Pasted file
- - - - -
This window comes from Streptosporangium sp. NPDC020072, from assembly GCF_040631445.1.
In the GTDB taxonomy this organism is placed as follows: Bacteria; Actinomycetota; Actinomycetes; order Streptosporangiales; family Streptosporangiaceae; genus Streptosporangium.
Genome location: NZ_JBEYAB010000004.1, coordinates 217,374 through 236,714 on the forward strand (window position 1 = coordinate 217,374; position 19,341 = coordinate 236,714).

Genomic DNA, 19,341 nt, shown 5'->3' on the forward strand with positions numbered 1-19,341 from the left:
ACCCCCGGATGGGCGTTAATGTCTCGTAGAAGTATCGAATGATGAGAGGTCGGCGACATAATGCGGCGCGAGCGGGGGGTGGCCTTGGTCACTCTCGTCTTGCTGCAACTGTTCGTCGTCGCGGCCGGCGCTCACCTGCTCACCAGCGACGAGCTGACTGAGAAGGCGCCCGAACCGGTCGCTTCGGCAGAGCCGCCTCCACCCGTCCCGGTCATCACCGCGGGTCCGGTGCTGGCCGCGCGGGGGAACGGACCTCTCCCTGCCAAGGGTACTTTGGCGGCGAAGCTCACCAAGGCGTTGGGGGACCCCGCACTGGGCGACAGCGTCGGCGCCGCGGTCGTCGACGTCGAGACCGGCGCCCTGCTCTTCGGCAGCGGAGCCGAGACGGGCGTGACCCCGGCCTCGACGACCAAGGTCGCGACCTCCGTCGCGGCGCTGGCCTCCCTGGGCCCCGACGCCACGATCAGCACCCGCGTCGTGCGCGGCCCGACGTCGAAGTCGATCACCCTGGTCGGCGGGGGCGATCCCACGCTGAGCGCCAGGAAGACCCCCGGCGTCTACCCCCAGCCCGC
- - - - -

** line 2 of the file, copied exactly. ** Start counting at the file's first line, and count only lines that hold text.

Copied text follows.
In the GTDB taxonomy this organism is placed as follows: Bacteria; Actinomycetota; Actinomycetes; order Streptosporangiales; family Streptosporangiaceae; genus Streptosporangium.